Sunday, July 26, 2009

Another Failed Attempt

Mel Zelaya tried to come home again yesterday. In my opinion, yet another move on his part that further shows the mentality of this man. I think the only 2 people he is listening to is Hugo Chavez and the little voice in his head that has given him such bad advice all along. Chavez (again, my opinion) would love for Zelaya to become a martyr. Why else would he send him to the border for a showdown with the police? And yes, I do believe Chavez is pulling his strings...such a Pinocchio. Nearly the entire time he spent standing on the brink of the Honduran border, he was on cell phones that people kept handing him. I wonder who he was talking to? Maybe the girlfriend of the guy who handed him the phone? Hugo, his best bud? Perhaps Insulza, who was screaming at him..."What the hell are you thinking??" I can't think of a single person who would have advised him to do what he did. And I'm curious as to who it was that convinced him to turn around and go back to Nicaragua. I think he was a bit miffed that he didn't have the expected welcoming committee of around 500,000 supporters, better known as the Red team, and instead saw 3-400. Could it have been the strategic roadblocks (dump trucks dumped dirt on the highway, effectively blocking the roads) set up to keep the number of supporters to a minimum? The pro-Zelaya demonstrations have been slowly fizzling out, probably due to the fact that they aren't being paid to attend these fun functions. When you get 3 tortillas and a ziplock bag of water in return for being bused to a get together (and you have no idea why), my guess is you stop attending. And then you have to figure out how to get back home.

Secretary Clinton called this visit "reckless." I call it an opportunity to get worldwide attention. CNN ("Chavez News Network") just now did a 20 second report on it and mentioned he had several hundred supporters there. Several hundred???? Most were reporters. And some of those supporters got a bit rowdy and started throwing rocks at the police. CNN reported that 2 people were injured when shots were fired to quell the crowd. Every gathering of those against the return of Zelaya (known as the White team) have been peaceful and MASSIVE. No one is reporting on the numbers because *gasp* that might show just what the people of Honduras really want. They don't want this man back in power. He stole from this country, he is guilty of misuse of power among other things and this country deserves better. They deserve support in their quest of a decent life. And they are not going to give in to pressures from outside of their country. My heart goes out to those who are standing up for their rights to a president who will be FOR the people, not for what he can get out of the office.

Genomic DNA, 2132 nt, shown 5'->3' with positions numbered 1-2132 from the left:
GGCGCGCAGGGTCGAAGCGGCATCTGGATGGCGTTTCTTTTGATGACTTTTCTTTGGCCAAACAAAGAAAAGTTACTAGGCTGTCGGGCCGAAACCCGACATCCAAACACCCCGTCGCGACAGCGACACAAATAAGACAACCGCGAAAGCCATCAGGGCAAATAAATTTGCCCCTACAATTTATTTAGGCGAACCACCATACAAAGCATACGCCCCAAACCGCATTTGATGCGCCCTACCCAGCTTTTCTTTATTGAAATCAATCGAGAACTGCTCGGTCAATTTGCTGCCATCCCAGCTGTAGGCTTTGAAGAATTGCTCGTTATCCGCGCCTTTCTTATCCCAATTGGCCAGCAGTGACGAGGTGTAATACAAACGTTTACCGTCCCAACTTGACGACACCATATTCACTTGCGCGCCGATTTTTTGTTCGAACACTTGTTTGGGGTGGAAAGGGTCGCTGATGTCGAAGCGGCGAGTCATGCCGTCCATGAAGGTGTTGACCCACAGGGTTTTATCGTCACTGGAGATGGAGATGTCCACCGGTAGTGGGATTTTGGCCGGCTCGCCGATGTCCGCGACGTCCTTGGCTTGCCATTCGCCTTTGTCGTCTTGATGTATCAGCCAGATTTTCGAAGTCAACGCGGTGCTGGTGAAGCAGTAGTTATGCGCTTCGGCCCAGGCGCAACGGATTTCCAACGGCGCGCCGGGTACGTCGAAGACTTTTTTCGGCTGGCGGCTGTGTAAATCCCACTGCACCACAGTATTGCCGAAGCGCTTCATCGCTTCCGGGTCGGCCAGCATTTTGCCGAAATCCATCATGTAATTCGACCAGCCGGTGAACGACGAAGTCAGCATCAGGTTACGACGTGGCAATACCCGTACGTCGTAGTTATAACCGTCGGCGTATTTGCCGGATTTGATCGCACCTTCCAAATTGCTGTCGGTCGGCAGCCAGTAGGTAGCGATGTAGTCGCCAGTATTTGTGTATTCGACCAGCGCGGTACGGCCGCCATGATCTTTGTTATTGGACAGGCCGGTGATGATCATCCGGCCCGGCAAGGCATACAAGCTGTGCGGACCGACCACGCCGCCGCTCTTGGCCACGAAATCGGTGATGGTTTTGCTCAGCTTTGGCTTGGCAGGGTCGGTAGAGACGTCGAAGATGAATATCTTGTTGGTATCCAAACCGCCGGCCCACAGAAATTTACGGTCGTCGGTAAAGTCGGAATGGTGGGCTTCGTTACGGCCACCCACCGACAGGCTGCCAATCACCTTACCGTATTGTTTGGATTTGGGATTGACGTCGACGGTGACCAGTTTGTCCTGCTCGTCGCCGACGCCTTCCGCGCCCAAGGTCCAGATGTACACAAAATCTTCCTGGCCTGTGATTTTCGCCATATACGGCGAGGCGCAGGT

Mel Zelaya, go directly to jail. Do not pass go. Do not collect any more of this country's money.

Sunday, July 19, 2009

Honduras Coup Analysis - What's Really Happening in Honduras?

As most of you know, I have lived in Tegucigalpa for the past 14 months or so, working at the American Embassy here. This is a wonderful country...the people are terrific, the climate is fabulous and if you can overlook the crime and corruption, it's a great place to live.